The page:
Henry - 00:02:03: Brilliant. That's great to hear. Surprisingly, you're not our first guest that's gone from software into law or law into software. I feel like there's a kind of synonymous nature between the two in some cases. But what would you say was your big draw to move from law into kind of the data protection side, cybersecurity side? Was there a catalyst that kind of drove you to that?
Peter - 00:02:22: Well, software for me was a hobby before I started my studies, and so I'd been doing that for some time, building my own websites and things like that. And then gradually I started to build legal technology. When data protection started to grow, at the beginning was one question every three months, and then gradually it became a whole lot more once the GDPR was adopted. And so from that moment onwards, they really felt like a very natural fit because I understand the technologies. And so that way I could really help to help clients to figure out not only legal solutions to technical problems, but also technical solutions to legal problems. And so it's a nice way being when you have the dual capacity or some understanding of the two aspects, then it really facilitates your work in discussing with clients as well.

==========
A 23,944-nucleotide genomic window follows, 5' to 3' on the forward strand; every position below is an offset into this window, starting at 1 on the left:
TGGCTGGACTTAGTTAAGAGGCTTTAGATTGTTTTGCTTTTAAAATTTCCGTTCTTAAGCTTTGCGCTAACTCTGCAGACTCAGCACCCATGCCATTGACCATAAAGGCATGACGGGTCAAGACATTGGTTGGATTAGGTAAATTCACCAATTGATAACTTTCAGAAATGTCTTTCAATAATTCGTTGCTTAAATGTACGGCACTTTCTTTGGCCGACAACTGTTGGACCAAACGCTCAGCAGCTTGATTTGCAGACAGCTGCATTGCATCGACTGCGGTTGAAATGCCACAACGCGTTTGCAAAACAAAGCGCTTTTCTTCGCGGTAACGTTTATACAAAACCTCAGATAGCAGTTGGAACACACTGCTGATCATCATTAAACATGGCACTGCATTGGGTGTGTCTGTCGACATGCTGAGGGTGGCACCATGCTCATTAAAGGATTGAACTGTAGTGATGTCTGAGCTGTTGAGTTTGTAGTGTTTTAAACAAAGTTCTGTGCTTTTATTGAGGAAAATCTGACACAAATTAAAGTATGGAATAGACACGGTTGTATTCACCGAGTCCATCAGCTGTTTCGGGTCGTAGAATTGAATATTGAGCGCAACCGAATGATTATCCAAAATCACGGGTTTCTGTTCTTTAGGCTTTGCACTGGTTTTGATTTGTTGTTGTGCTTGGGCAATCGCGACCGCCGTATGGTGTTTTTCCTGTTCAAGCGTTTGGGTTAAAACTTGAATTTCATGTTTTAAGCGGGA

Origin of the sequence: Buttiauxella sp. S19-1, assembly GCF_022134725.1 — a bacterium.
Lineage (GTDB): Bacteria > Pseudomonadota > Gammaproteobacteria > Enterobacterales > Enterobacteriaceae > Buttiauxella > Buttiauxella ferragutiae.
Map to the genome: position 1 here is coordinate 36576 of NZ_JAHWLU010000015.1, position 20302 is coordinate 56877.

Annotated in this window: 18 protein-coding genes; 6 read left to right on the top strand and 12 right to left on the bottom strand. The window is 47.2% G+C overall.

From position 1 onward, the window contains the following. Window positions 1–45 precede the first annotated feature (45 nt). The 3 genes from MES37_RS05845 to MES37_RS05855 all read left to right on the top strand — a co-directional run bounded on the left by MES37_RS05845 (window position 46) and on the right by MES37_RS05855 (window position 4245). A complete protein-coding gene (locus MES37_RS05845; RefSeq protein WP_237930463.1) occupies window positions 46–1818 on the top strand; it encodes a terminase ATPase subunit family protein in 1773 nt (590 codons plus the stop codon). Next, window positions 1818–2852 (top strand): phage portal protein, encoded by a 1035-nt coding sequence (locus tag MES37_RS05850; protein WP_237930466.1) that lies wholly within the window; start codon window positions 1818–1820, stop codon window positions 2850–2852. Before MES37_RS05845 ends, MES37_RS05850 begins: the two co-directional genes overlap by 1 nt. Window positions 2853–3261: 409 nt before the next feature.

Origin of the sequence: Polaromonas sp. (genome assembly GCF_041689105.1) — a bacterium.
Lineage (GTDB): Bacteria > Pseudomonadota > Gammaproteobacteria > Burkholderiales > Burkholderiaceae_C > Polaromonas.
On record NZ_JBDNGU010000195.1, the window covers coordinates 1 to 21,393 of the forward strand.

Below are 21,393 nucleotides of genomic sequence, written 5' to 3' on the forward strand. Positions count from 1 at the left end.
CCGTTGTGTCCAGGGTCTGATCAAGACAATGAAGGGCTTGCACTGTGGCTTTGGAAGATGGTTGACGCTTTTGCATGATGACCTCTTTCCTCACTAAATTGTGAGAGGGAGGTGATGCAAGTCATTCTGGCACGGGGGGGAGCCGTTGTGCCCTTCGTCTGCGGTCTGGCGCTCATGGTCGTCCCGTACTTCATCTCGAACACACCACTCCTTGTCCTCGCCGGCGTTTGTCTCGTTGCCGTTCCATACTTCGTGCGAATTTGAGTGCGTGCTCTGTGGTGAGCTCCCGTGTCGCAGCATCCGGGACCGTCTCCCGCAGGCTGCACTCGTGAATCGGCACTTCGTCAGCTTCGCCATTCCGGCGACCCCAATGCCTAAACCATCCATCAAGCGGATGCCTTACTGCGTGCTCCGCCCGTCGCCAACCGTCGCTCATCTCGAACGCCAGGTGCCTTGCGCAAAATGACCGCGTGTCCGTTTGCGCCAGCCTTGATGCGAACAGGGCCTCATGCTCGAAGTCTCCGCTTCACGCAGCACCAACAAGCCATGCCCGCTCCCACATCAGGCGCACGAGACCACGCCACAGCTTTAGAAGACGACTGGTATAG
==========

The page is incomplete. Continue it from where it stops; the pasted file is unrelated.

Henry - 00:03:11: Definitely. So you become a specialist in kind of both worlds, and you drew them together. And from your background, and then from obviously our deep dive into your LinkedIn, we can see how successful you've been from both of those sides, just from your opinion and kind of your history. What's been the most high profile data protection and information technology case that you've worked on, and what was the results of it and what was the case about?
Peter - 00:03:33: Well, there's one very high profile one that I'm working on right now, which is the one regarding the IAB Europe Transparency and Consent Framework. So this is a case that's now before the Court of justice of the European Union. And I've already had another case, a couple of other cases before the Court of justice. But this is the one with, I think, the broadest impact, because this is something that has an impact on the whole online advertising world. And so that's a really nice high profile case to be involved in and where we're obviously trying to influence the way that things move from now on. And so it's really very exciting to be a part of this case in particular.
Henry - 00:04:14: And what route do you think this case obviously, I'm not saying you're psychic and can predict the future, but what route do you think the results will go towards for this case?